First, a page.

In an article I published about 18 months ago, I described how Enterprise Rent-a-Car had drawn me into their staff-recruitment efforts.
“We’re hiring. Do you know someone who is looking for a job?” asked the person assisting me.
I couldn’t help him, but he had helped me. I had just received a lesson in recruiting staff: ask your customers.
It’s simple, takes almost no time and doesn’t cost a cent.
Few customers are likely to be looking for a job or to know anyone who is. But even if it takes 100 asks before one customer responds that she will tell someone who might be interested, someone who might never have considered Enterprise as a potential employer will do so.
Since then, I have discovered nine other ways—in addition to Enterprise’s direct approach—which organizations are doing or could do to involve customers in their efforts to find candidates to fill vacancies.
Perhaps some of these simple, low-cost tactics can work for you:
1. Talk to your customers – about the weather, about the local sports team or their summer plans—and, oh yes, about the vacancies you need to fill. “We’re hiring. Know anyone who might be interested?”
2. Ask about family members: This is a variation on the Enterprise theme, but more focused. Ask regular customers about their kids. “Is your son Jordan looking for a job for after school or on weekends?”
3. On-site posters: This is a common recruitment tool, which you can easily make uncommon.
Often, recruiters rely on a generic, “Now Hiring” message. This advertising conveys nothing about why people should come to work for the organization. It looks like everyone else’s ads and only lists the position. It might as well read, “Come work for us. We’re just as boring as the next guy.”
Unless your organization truly is that boring, liven up your on-site job postings in a way that demonstrates that yours is a great, exciting place to work. One coffee shop seemed to get that, with an in-store poster that really showed why it was the right place to work. In part, it read:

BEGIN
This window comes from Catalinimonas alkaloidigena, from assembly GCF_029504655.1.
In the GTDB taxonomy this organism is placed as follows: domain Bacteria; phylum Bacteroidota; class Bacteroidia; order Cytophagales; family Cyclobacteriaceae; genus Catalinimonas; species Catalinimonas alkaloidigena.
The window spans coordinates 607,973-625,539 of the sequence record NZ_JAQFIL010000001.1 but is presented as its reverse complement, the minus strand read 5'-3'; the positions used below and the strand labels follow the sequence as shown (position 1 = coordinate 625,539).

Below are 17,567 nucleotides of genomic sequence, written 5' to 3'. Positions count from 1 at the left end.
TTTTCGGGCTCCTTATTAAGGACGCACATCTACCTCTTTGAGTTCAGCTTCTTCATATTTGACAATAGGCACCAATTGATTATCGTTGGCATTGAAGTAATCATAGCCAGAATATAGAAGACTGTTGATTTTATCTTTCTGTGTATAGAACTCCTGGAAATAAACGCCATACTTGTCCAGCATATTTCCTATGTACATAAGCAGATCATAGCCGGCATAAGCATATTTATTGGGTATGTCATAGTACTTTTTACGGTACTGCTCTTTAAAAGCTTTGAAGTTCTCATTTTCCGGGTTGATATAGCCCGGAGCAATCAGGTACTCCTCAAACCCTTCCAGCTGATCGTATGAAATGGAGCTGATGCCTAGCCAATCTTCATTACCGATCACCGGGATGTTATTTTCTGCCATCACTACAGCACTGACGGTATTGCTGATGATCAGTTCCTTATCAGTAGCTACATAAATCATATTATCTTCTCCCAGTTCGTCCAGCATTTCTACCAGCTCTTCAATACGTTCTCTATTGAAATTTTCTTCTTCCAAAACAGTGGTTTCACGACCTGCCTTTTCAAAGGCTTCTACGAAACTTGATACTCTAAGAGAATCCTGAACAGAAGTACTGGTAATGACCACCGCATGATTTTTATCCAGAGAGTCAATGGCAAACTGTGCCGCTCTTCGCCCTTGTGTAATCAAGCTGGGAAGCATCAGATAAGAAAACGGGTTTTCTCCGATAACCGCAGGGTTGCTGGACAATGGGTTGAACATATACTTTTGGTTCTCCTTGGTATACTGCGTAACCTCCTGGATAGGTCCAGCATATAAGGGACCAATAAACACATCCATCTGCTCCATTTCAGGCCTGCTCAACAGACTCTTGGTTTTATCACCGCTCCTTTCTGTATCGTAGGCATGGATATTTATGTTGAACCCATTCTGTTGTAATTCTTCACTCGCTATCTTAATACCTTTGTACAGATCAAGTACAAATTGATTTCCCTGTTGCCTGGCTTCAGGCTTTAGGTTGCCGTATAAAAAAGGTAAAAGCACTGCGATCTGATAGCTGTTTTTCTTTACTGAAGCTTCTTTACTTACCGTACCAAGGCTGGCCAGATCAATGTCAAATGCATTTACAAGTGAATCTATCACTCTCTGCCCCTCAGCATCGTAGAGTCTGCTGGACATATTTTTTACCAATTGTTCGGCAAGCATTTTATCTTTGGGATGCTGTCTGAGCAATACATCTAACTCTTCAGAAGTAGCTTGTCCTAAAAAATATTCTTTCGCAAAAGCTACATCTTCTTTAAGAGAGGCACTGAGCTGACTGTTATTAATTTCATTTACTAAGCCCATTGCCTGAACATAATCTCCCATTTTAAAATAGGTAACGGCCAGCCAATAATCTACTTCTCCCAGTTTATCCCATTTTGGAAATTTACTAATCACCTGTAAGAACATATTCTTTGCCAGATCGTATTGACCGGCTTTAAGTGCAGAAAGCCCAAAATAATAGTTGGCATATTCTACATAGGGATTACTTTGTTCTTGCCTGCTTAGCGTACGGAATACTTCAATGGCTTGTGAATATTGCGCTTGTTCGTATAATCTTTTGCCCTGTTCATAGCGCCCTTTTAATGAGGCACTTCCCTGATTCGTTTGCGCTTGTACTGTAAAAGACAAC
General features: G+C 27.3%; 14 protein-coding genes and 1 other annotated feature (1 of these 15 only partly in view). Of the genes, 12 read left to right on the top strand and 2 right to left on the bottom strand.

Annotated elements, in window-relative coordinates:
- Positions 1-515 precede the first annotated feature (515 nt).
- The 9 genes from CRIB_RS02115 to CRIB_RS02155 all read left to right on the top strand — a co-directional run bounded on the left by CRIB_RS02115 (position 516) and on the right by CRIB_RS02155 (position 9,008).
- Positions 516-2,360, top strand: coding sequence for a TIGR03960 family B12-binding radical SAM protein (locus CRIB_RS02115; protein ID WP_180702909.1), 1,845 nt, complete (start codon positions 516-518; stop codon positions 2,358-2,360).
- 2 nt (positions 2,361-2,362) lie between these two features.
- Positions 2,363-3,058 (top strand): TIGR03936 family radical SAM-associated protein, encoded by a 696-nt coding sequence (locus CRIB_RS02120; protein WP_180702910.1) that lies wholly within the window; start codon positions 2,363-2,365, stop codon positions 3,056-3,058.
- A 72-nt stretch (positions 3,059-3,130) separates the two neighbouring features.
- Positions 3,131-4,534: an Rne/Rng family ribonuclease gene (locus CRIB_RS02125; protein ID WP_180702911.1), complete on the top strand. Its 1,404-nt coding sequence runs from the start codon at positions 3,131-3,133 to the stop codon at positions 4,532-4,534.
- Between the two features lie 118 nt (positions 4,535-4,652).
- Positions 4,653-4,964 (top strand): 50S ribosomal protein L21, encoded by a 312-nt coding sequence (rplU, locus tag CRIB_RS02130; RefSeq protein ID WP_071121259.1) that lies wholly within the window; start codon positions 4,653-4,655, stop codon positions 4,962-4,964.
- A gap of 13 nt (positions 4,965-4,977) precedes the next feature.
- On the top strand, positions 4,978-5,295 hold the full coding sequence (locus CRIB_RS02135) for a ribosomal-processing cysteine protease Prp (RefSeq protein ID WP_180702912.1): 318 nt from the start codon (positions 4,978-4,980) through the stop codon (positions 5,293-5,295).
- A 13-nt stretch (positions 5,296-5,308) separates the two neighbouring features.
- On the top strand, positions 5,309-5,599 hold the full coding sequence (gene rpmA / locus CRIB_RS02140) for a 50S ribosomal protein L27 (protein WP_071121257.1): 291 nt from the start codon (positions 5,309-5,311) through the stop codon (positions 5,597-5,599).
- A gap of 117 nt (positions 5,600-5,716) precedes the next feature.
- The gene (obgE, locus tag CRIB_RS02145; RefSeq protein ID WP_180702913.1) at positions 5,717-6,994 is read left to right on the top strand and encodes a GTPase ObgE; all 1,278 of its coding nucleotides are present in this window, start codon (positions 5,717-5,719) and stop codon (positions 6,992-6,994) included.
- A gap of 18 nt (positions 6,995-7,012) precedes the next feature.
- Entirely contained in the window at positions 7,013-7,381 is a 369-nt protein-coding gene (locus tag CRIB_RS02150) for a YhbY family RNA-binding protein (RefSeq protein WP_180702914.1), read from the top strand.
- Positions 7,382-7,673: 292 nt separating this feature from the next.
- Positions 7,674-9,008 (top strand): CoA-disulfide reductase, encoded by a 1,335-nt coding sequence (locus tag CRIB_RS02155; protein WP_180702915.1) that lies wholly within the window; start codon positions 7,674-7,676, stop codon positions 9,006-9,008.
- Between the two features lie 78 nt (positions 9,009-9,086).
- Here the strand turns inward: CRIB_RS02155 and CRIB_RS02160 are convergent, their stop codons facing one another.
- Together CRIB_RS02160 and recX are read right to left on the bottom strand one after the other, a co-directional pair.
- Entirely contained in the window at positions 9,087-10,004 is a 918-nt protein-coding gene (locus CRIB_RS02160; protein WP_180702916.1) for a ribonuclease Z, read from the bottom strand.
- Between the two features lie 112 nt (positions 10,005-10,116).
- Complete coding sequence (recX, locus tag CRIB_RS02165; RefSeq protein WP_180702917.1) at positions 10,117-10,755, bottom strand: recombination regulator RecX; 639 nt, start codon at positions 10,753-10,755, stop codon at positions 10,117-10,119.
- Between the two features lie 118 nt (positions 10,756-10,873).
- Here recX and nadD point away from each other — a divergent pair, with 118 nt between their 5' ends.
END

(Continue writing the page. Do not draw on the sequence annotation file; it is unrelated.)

“We are looking for passionate individuals [who] want to embrace their love for coffee, deliver an exceptional guest experience and become a valued member of our team. If you are looking for a place to interact with great people and enhance your guest service knowledge through world-class training, then look no further.”
Another coffee shop got right to the point, with a hard-to-resist challenge: “We are now hiring. Qualifications: must be awesome. If this describes you, come prove it.”
Here are two more suggestions for more creative recruitment posters:
- Post a sign at a vacant service desk: “We would like to serve you more quickly, but to do that, we need to hire more staff. Know anyone who might be a great addition to our team?”
- Looking to hire a custodian? Emphasize the importance of the job. “Help create a clean learning environment where students will remain safe and healthy.”
In addition to conveying the message about being a boring place to work, posters can also send unintended messages. Posters that remain up so long that they turn yellow with age scream, “No one wants to work here! Why should you?”
Another sign that lends itself to misinterpretation is one that announces that the company is, “Always Hiring,” which logically is only possible if employees are always quitting. Doesn’t sound like a place where a quality jobseeker would want to be.
4. Signs near the business: Some businesses have found sandwich boards on the sidewalk in front of the business or on temporary signs on the boulevard, which advertise jobs, have attracted qualified candidates.
5. Flyers: Prepare a full or half-page advertisement, which can be left where the customers can pick it up. Staff members could hand this information to customers or slip it into bags with their purchases.
6. Application Forms: Display them prominently. Without you saying anything, the customer gets the message. You’re hiring.
7. Prepare current staff: Before implementing your ask-customers recruitment strategy, let your staff know about your plans and the role they can play. Provide a script. Prepare them to answer questions customers have about the positions you hope to fill or about the next step in the application process.
Encourage them to show enthusiasm when approaching customers to ask if they know of someone who is seeking employment or when customers have questions. This is key to your success. Just like boring advertising, employees who appear bored will give the wrong impression of your workplace.
8. “Upselling” the job: It’s common, particularly in food service, to ask customers if they would like to add to their order. “Would you like a cookie or a croissant with your coffee today? Maybe you would be interested in a job with us?”
9. Newsletter: If you send a customer newsletter, use this as a vehicle to let them know you are hiring.
Suggested Action: Develop your own creative approach to make customers part of your recruitment strategy. Which of these tactics can you adopt or adapt for your use? Are there others?